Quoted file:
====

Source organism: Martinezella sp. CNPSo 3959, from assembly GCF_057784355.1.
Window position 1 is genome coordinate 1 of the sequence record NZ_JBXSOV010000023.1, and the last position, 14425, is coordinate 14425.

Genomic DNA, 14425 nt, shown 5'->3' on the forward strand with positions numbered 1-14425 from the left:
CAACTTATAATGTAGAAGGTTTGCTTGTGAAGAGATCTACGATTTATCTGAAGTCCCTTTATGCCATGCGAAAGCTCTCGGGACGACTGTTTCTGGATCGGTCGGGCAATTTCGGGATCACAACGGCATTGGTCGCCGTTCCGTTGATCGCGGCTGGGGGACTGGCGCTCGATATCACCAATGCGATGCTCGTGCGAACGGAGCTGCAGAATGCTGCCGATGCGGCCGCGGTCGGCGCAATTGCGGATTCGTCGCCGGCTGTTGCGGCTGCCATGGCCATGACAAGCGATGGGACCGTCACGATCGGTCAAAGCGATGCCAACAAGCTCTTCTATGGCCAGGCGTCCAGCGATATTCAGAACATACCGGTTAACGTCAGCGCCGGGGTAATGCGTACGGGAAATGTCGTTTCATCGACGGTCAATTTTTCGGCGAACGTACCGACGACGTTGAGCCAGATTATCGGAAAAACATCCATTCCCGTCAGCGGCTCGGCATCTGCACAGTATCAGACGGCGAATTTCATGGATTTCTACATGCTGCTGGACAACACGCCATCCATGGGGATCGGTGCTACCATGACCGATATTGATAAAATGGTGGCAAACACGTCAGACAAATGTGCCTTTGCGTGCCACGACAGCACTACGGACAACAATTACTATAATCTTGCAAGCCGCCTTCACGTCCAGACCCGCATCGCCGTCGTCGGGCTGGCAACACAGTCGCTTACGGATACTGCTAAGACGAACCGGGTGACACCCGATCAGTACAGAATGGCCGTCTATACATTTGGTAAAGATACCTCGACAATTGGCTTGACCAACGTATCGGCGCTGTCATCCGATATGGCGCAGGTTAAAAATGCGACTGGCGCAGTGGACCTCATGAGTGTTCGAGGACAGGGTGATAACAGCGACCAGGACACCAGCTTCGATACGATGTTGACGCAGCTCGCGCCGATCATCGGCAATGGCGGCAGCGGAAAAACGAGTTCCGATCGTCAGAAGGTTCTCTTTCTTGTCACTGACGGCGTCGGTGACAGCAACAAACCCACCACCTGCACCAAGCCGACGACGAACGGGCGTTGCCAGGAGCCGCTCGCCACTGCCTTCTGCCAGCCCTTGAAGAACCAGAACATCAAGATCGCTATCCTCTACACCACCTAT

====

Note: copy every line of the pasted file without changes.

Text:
Source organism: Martinezella sp. CNPSo 3959, from assembly GCF_057784355.1.
Window position 1 is genome coordinate 1 of the sequence record NZ_JBXSOV010000023.1, and the last position, 14425, is coordinate 14425.

Genomic DNA, 14425 nt, shown 5'->3' on the forward strand with positions numbered 1-14425 from the left:
CAACTTATAATGTAGAAGGTTTGCTTGTGAAGAGATCTACGATTTATCTGAAGTCCCTTTATGCCATGCGAAAGCTCTCGGGACGACTGTTTCTGGATCGGTCGGGCAATTTCGGGATCACAACGGCATTGGTCGCCGTTCCGTTGATCGCGGCTGGGGGACTGGCGCTCGATATCACCAATGCGATGCTCGTGCGAACGGAGCTGCAGAATGCTGCCGATGCGGCCGCGGTCGGCGCAATTGCGGATTCGTCGCCGGCTGTTGCGGCTGCCATGGCCATGACAAGCGATGGGACCGTCACGATCGGTCAAAGCGATGCCAACAAGCTCTTCTATGGCCAGGCGTCCAGCGATATTCAGAACATACCGGTTAACGTCAGCGCCGGGGTAATGCGTACGGGAAATGTCGTTTCATCGACGGTCAATTTTTCGGCGAACGTACCGACGACGTTGAGCCAGATTATCGGAAAAACATCCATTCCCGTCAGCGGCTCGGCATCTGCACAGTATCAGACGGCGAATTTCATGGATTTCTACATGCTGCTGGACAACACGCCATCCATGGGGATCGGTGCTACCATGACCGATATTGATAAAATGGTGGCAAACACGTCAGACAAATGTGCCTTTGCGTGCCACGACAGCACTACGGACAACAATTACTATAATCTTGCAAGCCGCCTTCACGTCCAGACCCGCATCGCCGTCGTCGGGCTGGCAACACAGTCGCTTACGGATACTGCTAAGACGAACCGGGTGACACCCGATCAGTACAGAATGGCCGTCTATACATTTGGTAAAGATACCTCGACAATTGGCTTGACCAACGTATCGGCGCTGTCATCCGATATGGCGCAGGTTAAAAATGCGACTGGCGCAGTGGACCTCATGAGTGTTCGAGGACAGGGTGATAACAGCGACCAGGACACCAGCTTCGATACGATGTTGACGCAGCTCGCGCCGATCATCGGCAATGGCGGCAGCGGAAAAACGAGTTCCGATCGTCAGAAGGTTCTCTTTCTTGTCACTGACGGCGTCGGTGACAGCAACAAACCCACCACCTGCACCAAGCCGACGACGAACGGGCGTTGCCAGGAGCCGCTCGCCACTGCCTTCTGCCAGCCCTTGAAGAACCAGAACATCAAGATCGCTATCCTCTACACCACCTAT